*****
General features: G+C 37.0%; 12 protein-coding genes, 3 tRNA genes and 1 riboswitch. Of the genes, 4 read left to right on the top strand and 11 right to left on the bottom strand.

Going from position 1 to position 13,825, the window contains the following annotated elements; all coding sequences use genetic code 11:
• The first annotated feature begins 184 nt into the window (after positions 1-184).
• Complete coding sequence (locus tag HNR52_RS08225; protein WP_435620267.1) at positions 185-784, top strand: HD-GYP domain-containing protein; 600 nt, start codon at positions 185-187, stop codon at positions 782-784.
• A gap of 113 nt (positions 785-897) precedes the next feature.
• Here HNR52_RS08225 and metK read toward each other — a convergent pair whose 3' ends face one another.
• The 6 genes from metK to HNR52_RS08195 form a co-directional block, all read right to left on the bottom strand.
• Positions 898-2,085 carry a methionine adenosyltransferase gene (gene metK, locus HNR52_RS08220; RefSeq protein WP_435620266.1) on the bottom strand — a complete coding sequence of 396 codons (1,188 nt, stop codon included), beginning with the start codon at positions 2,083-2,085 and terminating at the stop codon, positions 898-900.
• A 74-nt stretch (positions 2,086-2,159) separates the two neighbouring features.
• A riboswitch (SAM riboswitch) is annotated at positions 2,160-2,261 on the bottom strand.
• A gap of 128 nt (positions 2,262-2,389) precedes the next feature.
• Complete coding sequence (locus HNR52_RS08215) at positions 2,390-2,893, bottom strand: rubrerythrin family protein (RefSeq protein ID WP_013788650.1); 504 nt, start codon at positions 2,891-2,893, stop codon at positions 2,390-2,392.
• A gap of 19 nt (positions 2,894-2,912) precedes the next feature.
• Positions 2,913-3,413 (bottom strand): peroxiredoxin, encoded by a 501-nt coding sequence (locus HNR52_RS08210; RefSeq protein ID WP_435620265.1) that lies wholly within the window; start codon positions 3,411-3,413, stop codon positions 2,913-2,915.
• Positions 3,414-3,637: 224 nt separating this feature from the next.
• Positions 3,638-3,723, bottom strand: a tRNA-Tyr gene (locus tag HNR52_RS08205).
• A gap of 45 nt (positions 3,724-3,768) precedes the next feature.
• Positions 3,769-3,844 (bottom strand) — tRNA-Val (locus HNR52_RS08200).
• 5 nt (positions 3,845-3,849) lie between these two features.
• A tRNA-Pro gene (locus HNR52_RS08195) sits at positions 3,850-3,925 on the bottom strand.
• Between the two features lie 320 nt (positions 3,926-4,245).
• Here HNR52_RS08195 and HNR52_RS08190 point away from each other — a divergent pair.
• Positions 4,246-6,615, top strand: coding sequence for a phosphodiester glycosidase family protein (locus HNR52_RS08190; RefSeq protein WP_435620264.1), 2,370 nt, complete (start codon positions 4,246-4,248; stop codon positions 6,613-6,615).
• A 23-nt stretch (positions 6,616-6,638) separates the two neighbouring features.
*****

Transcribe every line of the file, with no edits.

General features: G+C 37.0%; 12 protein-coding genes, 3 tRNA genes and 1 riboswitch. Of the genes, 4 read left to right on the top strand and 11 right to left on the bottom strand.

Going from position 1 to position 13,825, the window contains the following annotated elements; all coding sequences use genetic code 11:
• The first annotated feature begins 184 nt into the window (after positions 1-184).
• Complete coding sequence (locus tag HNR52_RS08225; protein WP_435620267.1) at positions 185-784, top strand: HD-GYP domain-containing protein; 600 nt, start codon at positions 185-187, stop codon at positions 782-784.
• A gap of 113 nt (positions 785-897) precedes the next feature.
• Here HNR52_RS08225 and metK read toward each other — a convergent pair whose 3' ends face one another.
• The 6 genes from metK to HNR52_RS08195 form a co-directional block, all read right to left on the bottom strand.
• Positions 898-2,085 carry a methionine adenosyltransferase gene (gene metK, locus HNR52_RS08220; RefSeq protein WP_435620266.1) on the bottom strand — a complete coding sequence of 396 codons (1,188 nt, stop codon included), beginning with the start codon at positions 2,083-2,085 and terminating at the stop codon, positions 898-900.
• A 74-nt stretch (positions 2,086-2,159) separates the two neighbouring features.
• A riboswitch (SAM riboswitch) is annotated at positions 2,160-2,261 on the bottom strand.
• A gap of 128 nt (positions 2,262-2,389) precedes the next feature.
• Complete coding sequence (locus HNR52_RS08215) at positions 2,390-2,893, bottom strand: rubrerythrin family protein (RefSeq protein ID WP_013788650.1); 504 nt, start codon at positions 2,891-2,893, stop codon at positions 2,390-2,392.
• A gap of 19 nt (positions 2,894-2,912) precedes the next feature.
• Positions 2,913-3,413 (bottom strand): peroxiredoxin, encoded by a 501-nt coding sequence (locus HNR52_RS08210; RefSeq protein ID WP_435620265.1) that lies wholly within the window; start codon positions 3,411-3,413, stop codon positions 2,913-2,915.
• Positions 3,414-3,637: 224 nt separating this feature from the next.
• Positions 3,638-3,723, bottom strand: a tRNA-Tyr gene (locus tag HNR52_RS08205).
• A gap of 45 nt (positions 3,724-3,768) precedes the next feature.
• Positions 3,769-3,844 (bottom strand) — tRNA-Val (locus HNR52_RS08200).
• 5 nt (positions 3,845-3,849) lie between these two features.
• A tRNA-Pro gene (locus HNR52_RS08195) sits at positions 3,850-3,925 on the bottom strand.
• Between the two features lie 320 nt (positions 3,926-4,245).
• Here HNR52_RS08195 and HNR52_RS08190 point away from each other — a divergent pair.
• Positions 4,246-6,615, top strand: coding sequence for a phosphodiester glycosidase family protein (locus HNR52_RS08190; RefSeq protein WP_435620264.1), 2,370 nt, complete (start codon positions 4,246-4,248; stop codon positions 6,613-6,615).
• A 23-nt stretch (positions 6,616-6,638) separates the two neighbouring features.